Divorce Inquiries Spike By 50 Percent Following COVID-19 Stay-At-Home Order
From the looks of it, #quarantineandchill is not going so well for some couples. According to Page Six, Manhattan attorneys have reported a 50 percent increase in inquiries from spouses seeking representation in potential divorce cases since lockdowns and shelter-in-place orders have been issued.
Family law experts tell the publication that being isolated in small apartments has helped to uncover or illuminate warts in many relationships, which explains the uptick in divorce-related inquiries and legal filings.
“We’ve had an increased amount of calls in the past week from people seeking representation for divorce proceedings, a 50 percent increase, and I have been hearing the same from my colleagues at other firms,” said William D. Zabel, an attorney and founding partner of Schulte Roth & Zabel. “We’ve had an increased amount of calls in the past week from people seeking representation for divorce proceedings, a 50 percent increase, and I have been hearing the same from my colleagues at other firms.”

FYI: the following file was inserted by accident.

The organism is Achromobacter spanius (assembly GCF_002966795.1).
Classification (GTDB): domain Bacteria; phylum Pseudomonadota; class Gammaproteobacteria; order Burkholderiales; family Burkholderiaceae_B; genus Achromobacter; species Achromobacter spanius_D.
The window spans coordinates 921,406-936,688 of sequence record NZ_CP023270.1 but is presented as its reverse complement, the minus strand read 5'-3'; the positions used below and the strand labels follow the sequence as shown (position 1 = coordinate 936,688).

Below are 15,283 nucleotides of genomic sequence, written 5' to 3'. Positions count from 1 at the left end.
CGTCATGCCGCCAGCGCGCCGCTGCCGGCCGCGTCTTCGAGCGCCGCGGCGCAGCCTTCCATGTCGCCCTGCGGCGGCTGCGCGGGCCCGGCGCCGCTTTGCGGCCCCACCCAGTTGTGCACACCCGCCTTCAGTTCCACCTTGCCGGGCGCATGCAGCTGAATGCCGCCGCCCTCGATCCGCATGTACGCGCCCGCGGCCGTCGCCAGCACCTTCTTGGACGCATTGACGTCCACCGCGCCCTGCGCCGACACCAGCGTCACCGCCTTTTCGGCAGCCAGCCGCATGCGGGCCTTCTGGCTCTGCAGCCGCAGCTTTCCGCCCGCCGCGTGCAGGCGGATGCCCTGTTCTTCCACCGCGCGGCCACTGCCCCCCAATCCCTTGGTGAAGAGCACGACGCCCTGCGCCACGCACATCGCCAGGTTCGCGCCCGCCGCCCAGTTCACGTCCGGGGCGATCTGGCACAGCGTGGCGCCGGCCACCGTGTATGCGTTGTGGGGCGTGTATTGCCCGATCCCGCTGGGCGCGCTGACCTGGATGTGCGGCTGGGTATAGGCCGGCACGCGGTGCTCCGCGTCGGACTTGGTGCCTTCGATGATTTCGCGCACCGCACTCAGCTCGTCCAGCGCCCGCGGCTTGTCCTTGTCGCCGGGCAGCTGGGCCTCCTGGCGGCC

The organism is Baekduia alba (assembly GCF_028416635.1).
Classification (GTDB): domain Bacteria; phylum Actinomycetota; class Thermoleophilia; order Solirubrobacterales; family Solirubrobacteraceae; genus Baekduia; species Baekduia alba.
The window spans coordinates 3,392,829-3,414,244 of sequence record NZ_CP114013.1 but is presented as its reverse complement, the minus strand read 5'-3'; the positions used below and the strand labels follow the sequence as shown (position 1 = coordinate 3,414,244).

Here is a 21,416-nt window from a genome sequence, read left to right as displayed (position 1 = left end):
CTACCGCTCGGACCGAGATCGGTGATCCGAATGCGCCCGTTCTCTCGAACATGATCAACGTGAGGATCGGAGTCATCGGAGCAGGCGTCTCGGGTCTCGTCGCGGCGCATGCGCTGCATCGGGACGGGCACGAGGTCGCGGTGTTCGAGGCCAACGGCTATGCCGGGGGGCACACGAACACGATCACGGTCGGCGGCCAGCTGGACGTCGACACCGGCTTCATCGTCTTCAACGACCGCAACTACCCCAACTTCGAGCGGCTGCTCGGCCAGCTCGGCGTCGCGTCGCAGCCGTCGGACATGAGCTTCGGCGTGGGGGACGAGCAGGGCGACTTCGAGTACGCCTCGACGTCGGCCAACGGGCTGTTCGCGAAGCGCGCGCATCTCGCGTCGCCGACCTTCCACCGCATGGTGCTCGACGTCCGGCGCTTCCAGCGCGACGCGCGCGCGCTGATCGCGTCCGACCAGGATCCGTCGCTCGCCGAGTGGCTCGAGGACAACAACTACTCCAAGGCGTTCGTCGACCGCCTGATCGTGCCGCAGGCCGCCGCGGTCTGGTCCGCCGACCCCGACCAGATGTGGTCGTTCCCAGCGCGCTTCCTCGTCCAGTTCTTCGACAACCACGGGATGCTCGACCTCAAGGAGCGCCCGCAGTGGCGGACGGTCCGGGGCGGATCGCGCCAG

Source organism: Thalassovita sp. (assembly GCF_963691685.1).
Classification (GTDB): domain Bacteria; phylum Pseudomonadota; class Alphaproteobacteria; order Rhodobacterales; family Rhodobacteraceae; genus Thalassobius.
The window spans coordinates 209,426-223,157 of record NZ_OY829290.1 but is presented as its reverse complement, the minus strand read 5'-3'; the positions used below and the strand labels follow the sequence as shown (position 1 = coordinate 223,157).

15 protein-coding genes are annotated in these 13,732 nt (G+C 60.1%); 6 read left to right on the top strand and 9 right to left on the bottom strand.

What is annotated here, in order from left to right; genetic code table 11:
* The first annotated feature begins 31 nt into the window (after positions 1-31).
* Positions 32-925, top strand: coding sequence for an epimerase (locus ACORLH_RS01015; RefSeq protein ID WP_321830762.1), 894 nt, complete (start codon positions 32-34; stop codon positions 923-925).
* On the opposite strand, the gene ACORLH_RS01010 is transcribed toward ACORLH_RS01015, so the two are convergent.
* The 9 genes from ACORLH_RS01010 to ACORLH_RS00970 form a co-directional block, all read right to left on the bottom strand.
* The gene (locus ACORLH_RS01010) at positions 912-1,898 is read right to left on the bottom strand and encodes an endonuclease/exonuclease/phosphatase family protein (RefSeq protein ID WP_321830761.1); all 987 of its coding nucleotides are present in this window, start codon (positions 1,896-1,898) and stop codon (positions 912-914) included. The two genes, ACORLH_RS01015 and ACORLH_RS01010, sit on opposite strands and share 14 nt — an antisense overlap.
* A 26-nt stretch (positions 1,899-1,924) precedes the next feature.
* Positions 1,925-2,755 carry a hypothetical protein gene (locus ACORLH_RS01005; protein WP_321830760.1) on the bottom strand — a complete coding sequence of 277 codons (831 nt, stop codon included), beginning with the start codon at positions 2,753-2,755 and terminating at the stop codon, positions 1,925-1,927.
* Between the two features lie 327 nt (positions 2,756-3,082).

During a time when anxiety is running high and pressure is mounting, arguments between couples are likely to increase.
“Many fights coming out of this will stem from not having space, and being overwhelmed,” added couples’ therapist Melissa Thoen, who serves as clinical director of the Ackerman Institute for the Family.
Additionally, it is speculated that some wealthier couples are looking to exit their relationships while their net worth is substantially lower due to dips in the stock market.
“People who have enjoyed busy lives suddenly find themselves confined together, at a time of incredible anxiety,” Zabel went on. “If wealthy people are looking for a rationale for divorce, an economic downturn is often a motivation — the net worth of the moneyed spouse is lower, and therefore a settlement could be lower. I anticipate there will be a number of high-profile divorce cases in the coming months.”
While this certainly isn’t surprising, it’s unfortunate that this crisis is pushing families apart instead of bringing them closer together.